As I was looking through the pieces, two of them stood out. The first was the one above – “The Dreams of the Fisherman’s Wife” by Hokusai. The other is of a girl dreaming that she’s being carried into the woods by a bear. Both have obvious sexual overtones and, given the nature of my own dreams, my mind wandered from dreams into fantasies.
I have always had extremely vivid sex dreams, even as a girl. In fact, I knew I was bisexual before I understood what that meant after dreaming that I was kissing Sleeping Beauty and her prince. I woke up wanting more of both, a feeling I internalized as normal but never talked about. That dream led to my first sexual fantasies, and their influence on my sexuality as it developed can’t be overstated.
Years later, a friend and I were talking about fantasies in college. Her opinion was that if you’re in a relationship, (she was and I wasn’t), having fantasies about someone other than your boyfriend is cheating. I understand now, on an intellectual level, what she was saying, but fantasies were so integral to my sexual development that hearing them spoken of as a form of infidelity left me feeling vaguely bereft, as if what was natural to me was somehow immoral to normal, relationship-having people.
Side Note: I should state that there is a difference between fantasizing to explore your sexuality, and fantasizing to escape an unpleasant or unsatisfying relationship. If you’d rather be in your head than with your partner, that’s a sign that something could be off in the relationship. While I still don’t consider this cheating, it probably isn’t something you should ignore either.
Even though I lost my virginity relatively late, I had a massively active fantasy life, so much so that, by the time I finally did have sex, I jumped into new experiences with an enthusiasm that I may not have otherwise had. I fantasized about threesomes well before I had one. Same thing with group sex, oral, anal, strap-ons, D/s, sex in public and pretty much everything else I’ve ever done.
But it wasn’t just the exploratory quality of my fantasies that formed my sexuality. As I experienced new things, more and more of those experiences were incorporated into my fantasies, so that I began to understand what worked for me in greater depth. Everything, from my love of prowess to shaving (and being shaved by) a lover, was nurtured by an increasingly varied collection of fantasies.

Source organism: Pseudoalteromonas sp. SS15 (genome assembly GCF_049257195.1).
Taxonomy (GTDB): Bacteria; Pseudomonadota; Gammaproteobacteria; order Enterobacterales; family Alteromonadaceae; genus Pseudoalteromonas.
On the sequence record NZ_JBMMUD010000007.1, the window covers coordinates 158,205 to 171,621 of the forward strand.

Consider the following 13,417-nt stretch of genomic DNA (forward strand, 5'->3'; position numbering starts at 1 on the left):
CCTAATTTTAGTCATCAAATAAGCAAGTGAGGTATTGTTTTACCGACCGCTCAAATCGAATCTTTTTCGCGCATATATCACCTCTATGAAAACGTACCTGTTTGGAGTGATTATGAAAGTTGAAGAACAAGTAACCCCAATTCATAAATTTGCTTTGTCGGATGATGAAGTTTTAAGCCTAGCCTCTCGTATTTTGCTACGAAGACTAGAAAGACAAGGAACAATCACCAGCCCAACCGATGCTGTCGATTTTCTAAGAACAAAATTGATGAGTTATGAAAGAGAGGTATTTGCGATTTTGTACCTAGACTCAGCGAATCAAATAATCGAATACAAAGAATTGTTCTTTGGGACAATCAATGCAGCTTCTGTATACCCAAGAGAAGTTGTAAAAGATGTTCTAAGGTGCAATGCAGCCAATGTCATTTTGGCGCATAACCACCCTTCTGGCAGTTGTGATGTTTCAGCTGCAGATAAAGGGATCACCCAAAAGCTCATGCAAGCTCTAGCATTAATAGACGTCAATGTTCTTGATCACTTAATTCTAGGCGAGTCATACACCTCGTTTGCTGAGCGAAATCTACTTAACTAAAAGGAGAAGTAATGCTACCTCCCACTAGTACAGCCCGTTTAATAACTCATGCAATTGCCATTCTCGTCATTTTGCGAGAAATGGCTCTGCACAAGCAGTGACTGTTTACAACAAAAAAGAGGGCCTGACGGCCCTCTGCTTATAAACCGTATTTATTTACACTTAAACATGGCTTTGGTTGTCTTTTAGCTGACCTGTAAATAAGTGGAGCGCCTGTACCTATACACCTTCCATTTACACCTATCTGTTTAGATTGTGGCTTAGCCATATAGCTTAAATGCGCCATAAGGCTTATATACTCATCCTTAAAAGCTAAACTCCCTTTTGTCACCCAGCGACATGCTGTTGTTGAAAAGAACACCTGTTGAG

Even impossible or transgressive fantasies are valuable. Some may get explored in real life, while others can’t (or won’t), but the fact that they can be played out safely is important. I want to understand what makes me click because I can bring that understanding to my partners.
Fantasies are also a surprisingly accurate way to gauge how your sexual focus may have changed. Early on, my fantasies, much like my erotica, were highly situational – getting off on a Maytag dryer, being watched, making someone do something that makes them uncomfortable (but that they also undeniably want). These fantasies explored different situations and helped me understand my various kinks and predilections.
In the past few years, however, my fantasies have changed. As someone close to me noted, I’m after connection more than experience now. That isn’t to say that I’ve done everything I want to do (because I doubt I ever will). What it does mean is that my sexual focus now prioritizes intensity and connection rather than situational novelty, a shift that is also reflected in my work.
If sex is the lens through which I view life, then fantasies are how I keep that lens polished. The notion that fantasizing about someone other than my partners would take something away from the depth of my commitment to them rings as false now as it did when I was eighteen.
If anything, your fantasies give you access to more of yourself, knowledge that you can then bring to your partners. Whether it’s fucking against a wall because you can’t keep your hands off each other, or ravaging and being ravaged by some sort of subhuman beast, fantasies, dreams and memories help ground you in your sexuality, and it’s your sexuality that you bring to real life.